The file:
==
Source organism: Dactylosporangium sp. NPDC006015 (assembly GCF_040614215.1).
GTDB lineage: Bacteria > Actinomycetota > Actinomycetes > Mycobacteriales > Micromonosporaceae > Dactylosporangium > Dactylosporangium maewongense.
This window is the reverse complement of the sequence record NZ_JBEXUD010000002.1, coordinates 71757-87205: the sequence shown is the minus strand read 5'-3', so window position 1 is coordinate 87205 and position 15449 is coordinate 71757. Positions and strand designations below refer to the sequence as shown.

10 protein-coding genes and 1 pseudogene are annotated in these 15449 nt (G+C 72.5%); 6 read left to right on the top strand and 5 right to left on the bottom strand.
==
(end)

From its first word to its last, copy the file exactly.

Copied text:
Source organism: Dactylosporangium sp. NPDC006015 (assembly GCF_040614215.1).
GTDB lineage: Bacteria > Actinomycetota > Actinomycetes > Mycobacteriales > Micromonosporaceae > Dactylosporangium > Dactylosporangium maewongense.
This window is the reverse complement of the sequence record NZ_JBEXUD010000002.1, coordinates 71757-87205: the sequence shown is the minus strand read 5'-3', so window position 1 is coordinate 87205 and position 15449 is coordinate 71757. Positions and strand designations below refer to the sequence as shown.

10 protein-coding genes and 1 pseudogene are annotated in these 15449 nt (G+C 72.5%); 6 read left to right on the top strand and 5 right to left on the bottom strand.